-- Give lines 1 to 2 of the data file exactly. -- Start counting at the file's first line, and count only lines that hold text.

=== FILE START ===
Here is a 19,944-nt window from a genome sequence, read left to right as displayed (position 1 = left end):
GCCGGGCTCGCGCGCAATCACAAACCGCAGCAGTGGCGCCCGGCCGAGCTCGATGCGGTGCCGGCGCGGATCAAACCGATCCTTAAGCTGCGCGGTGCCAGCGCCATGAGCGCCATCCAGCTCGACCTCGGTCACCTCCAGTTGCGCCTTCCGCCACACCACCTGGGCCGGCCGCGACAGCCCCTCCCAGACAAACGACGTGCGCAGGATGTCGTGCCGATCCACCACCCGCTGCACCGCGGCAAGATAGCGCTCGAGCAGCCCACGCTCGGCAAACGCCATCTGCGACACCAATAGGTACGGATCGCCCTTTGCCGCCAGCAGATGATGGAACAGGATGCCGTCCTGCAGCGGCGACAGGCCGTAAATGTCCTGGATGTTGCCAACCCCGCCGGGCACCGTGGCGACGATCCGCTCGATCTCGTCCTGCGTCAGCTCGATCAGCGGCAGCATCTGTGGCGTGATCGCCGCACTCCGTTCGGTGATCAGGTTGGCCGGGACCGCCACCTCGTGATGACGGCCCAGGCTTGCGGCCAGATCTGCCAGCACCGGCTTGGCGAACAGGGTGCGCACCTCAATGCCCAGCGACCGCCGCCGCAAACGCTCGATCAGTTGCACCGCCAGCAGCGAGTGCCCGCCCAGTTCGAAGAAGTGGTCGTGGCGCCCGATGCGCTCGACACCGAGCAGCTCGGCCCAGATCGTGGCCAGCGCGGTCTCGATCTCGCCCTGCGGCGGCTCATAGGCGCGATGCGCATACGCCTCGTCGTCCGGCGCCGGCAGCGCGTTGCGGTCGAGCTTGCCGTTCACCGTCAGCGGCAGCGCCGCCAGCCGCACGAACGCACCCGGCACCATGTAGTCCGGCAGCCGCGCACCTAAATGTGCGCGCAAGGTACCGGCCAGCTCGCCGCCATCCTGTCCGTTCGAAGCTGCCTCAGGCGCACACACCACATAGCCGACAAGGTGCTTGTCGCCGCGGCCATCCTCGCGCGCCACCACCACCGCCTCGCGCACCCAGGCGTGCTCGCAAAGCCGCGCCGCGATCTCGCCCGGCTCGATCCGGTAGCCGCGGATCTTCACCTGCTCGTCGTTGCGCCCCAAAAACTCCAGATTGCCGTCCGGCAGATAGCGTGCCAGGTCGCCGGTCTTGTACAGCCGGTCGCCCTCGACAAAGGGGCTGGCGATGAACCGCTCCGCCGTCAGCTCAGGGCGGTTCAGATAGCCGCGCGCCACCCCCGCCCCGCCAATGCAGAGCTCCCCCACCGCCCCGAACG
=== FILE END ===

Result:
Here is a 19,944-nt window from a genome sequence, read left to right as displayed (position 1 = left end):
GCCGGGCTCGCGCGCAATCACAAACCGCAGCAGTGGCGCCCGGCCGAGCTCGATGCGGTGCCGGCGCGGATCAAACCGATCCTTAAGCTGCGCGGTGCCAGCGCCATGAGCGCCATCCAGCTCGACCTCGGTCACCTCCAGTTGCGCCTTCCGCCACACCACCTGGGCCGGCCGCGACAGCCCCTCCCAGACAAACGACGTGCGCAGGATGTCGTGCCGATCCACCACCCGCTGCACCGCGGCAAGATAGCGCTCGAGCAGCCCACGCTCGGCAAACGCCATCTGCGACACCAATAGGTACGGATCGCCCTTTGCCGCCAGCAGATGATGGAACAGGATGCCGTCCTGCAGCGGCGACAGGCCGTAAATGTCCTGGATGTTGCCAACCCCGCCGGGCACCGTGGCGACGATCCGCTCGATCTCGTCCTGCGTCAGCTCGATCAGCGGCAGCATCTGTGGCGTGATCGCCGCACTCCGTTCGGTGATCAGGTTGGCCGGGACCGCCACCTCGTGATGACGGCCCAGGCTTGCGGCCAGATCTGCCAGCACCGGCTTGGCGAACAGGGTGCGCACCTCAATGCCCAGCGACCGCCGCCGCAAACGCTCGATCAGTTGCACCGCCAGCAGCGAGTGCCCGCCCAGTTCGAAGAAGTGGTCGTGGCGCCCGATGCGCTCGACACCGAGCAGCTCGGCCCAGATCGTGGCCAGCGCGGTCTCGATCTCGCCCTGCGGCGGCTCATAGGCGCGATGCGCATACGCCTCGTCGTCCGGCGCCGGCAGCGCGTTGCGGTCGAGCTTGCCGTTCACCGTCAGCGGCAGCGCCGCCAGCCGCACGAACGCACCCGGCACCATGTAGTCCGGCAGCCGCGCACCTAAATGTGCGCGCAAGGTACCGGCCAGCTCGCCGCCATCCTGTCCGTTCGAAGCTGCCTCAGGCGCACACACCACATAGCCGACAAGGTGCTTGTCGCCGCGGCCATCCTCGCGCGCCACCACCACCGCCTCGCGCACCCAGGCGTGCTCGCAAAGCCGCGCCGCGATCTCGCCCGGCTCGATCCGGTAGCCGCGGATCTTCACCTGCTCGTCGTTGCGCCCCAAAAACTCCAGATTGCCGTCCGGCAGATAGCGTGCCAGGTCGCCGGTCTTGTACAGCCGGTCGCCCTCGACAAAGGGGCTGGCGATGAACCGCTCCGCCGTCAGCTCAGGGCGGTTCAGATAGCCGCGCGCCACCCCCGCCCCGCCAATGCAGAGCTCCCCCACCGCCCCGAACG